NSW Premier Kristina Keneally inspects tornado damage yesterday morning at the Lake Ainsworth Caravan Park with NSW SES Commissioner Murray Kear (centre) and NSW Emergency Services Minister Steve Whan.
NSW Premier Kristina Keneally inspects tornado damage yesterday morning at the Lake Ainsworth Caravan Park with NSW SES Commissioner Murray Kear (centre) and NSW Emergency Services Minister Steve Whan. Jay Cronan

Lennox residents begin clean-up

REALITY hit hard for residents of tornado-ravaged Lennox Head yesterday, as they started the huge job of cleaning up the disaster zone.

Millions of dollars could be spent fixing the damage to Lennox Head homes, roads and buildings, and the entire process will take months, if not years.

No one was killed in the tornado, which struck at 7.30am on Thursday, but at least six people were injured.

Twelve homes sustained major damage and a total of 30 homes were affected. But most of the debris was rem-oved from roads and parks by yesterday afternoon.

The SES called in reinforcements from Namoi, near Gunnedah, bringing the total number of its volunteers on the ground to 65.

Richmond/Tweed SESregional controller Scott Hanckel said teams had worked ‘fairly quickly’.

“The silver lining of this dark cloud is that the community has really rallied together,” he said. “It has brought everyone a lot closer.”

In her first official trip to the Northern Rivers, Premier Kristina Keneally visited Lennox Head yesterday morning to declare the Ballina and Byron shires natural disaster areas.

It means the two local councils can access emergency funding to pay for repairs to public infrastructure, such as roads and buildings.

But Ms Keneally said residents whose homes were damaged by the 150km/h winds of the tornado would have to rely on their insurance companies.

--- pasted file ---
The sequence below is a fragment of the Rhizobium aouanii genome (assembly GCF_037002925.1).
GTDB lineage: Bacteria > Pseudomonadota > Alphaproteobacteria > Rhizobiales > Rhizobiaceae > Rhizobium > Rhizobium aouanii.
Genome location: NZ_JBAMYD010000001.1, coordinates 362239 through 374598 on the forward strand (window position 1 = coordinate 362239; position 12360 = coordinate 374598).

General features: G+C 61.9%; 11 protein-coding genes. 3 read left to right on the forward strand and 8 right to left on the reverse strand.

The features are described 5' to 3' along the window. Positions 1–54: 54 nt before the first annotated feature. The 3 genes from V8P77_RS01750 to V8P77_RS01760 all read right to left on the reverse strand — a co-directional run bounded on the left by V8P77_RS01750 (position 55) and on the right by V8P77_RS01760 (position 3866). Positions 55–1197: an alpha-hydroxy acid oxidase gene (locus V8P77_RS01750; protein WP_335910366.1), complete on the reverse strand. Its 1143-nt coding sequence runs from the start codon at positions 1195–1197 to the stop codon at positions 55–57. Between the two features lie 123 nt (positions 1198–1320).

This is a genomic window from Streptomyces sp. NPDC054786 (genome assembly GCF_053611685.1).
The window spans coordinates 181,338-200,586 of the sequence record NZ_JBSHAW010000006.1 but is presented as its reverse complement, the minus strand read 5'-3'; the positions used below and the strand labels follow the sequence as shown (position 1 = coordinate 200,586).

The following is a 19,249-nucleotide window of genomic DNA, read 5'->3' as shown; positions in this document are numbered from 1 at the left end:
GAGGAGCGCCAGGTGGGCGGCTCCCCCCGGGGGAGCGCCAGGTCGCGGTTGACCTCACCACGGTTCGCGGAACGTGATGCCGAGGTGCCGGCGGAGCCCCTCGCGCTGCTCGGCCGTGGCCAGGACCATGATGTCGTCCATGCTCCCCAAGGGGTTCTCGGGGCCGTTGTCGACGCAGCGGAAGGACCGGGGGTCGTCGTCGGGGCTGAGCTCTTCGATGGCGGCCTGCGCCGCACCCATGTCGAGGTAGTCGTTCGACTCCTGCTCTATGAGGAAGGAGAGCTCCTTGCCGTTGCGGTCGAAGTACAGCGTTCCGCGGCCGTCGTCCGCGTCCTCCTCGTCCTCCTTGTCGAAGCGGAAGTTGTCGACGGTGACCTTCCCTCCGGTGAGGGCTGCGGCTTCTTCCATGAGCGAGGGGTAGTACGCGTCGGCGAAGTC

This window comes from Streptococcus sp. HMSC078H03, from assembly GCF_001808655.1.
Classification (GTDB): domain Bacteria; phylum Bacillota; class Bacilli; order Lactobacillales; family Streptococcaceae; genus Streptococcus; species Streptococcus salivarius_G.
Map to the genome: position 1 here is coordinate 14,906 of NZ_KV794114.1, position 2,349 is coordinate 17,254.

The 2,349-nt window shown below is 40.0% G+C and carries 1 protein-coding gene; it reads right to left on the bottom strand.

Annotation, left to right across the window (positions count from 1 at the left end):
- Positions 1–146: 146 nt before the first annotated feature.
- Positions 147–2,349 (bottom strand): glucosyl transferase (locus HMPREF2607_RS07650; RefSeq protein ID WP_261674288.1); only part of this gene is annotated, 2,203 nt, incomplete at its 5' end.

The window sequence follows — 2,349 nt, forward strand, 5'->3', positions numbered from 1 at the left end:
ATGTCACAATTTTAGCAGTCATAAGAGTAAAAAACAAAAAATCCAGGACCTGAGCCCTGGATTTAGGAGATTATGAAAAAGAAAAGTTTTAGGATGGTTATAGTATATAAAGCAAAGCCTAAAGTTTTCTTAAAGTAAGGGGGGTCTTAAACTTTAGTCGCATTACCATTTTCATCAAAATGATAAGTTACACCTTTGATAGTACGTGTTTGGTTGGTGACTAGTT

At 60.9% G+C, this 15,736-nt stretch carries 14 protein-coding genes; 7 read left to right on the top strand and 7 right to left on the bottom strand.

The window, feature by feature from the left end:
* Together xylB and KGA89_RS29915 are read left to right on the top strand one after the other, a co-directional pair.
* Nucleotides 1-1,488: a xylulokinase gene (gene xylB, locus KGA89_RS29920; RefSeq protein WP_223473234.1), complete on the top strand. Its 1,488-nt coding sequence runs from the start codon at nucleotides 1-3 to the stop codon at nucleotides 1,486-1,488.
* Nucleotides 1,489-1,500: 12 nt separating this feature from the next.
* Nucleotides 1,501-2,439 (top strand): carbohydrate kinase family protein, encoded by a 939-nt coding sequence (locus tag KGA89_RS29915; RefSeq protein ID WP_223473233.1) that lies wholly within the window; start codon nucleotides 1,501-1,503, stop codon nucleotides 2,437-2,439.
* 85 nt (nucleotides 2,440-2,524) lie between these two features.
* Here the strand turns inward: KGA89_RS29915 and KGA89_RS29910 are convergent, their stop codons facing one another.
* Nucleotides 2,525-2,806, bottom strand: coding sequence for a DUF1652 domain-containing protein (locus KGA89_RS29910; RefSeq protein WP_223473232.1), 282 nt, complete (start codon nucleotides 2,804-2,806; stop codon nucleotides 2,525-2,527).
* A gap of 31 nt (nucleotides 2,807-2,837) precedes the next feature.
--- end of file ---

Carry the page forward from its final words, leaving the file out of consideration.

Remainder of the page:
“These are just extraordinary scenes,” she said as she surveyed the damage at the Lake Ainsworth Caravan Park, where vans were upturned. It’s amazing no one was killed or seriously hurt.

“Emergency service workers are used to seeing pretty bad damage, but after talking with them ... I think the scale and the ferocity of the tornado has shocked even them.”

The Commonwealth will also offer assistance through the Natural Disaster Relief and Recovery Arrangements. Grants and loans are available to low-income earners, businesses and not-for-profit and volunteer groups.

Ballina mayor Phillip Silver said the disaster zonedeclaration was a relief.

“We were a bit worried for a while,” he said. “But now we can get on with the clean-up and we don’t have to worry about how much it is going to cost us,” he said.

The council will offer free trips to the dump for storm-affected residents, and there could be a kerbside pick-up service in Lennox Head in the coming days.

State Ballina MP Don Page praised emergency workers.

“The police, SES, ambulance and other emergency service workers are fantastic. I couldn’t fault them,” he said.

Richmond MP Justine Elliot also toured the devastation yesterday afternoon.

Sandra Van Dijk, from the Insurance Council of Australia, said it was too early todetermine the exact cost of damage to private property.

Electricity was being restored progressively across Lennox Head, with Country Energy checking each house before reconnecting power.

Regional general manager Richard Wake said the storm cut power to 1200 customers.

Meanwhile, fundraising efforts have begun. Former Ballina band Brittle is planning a benefit gig and Southern Cross Credit Union and the Lennox Head Chamber of Commerce have launched an appeal.

Donate at any Southern Cross Credit Union branch to Lennox Head Chamber of Commerce, BSB 802185, acc/no 137897, acc-ount name Lennox Head Chamber of Commerce Inc.



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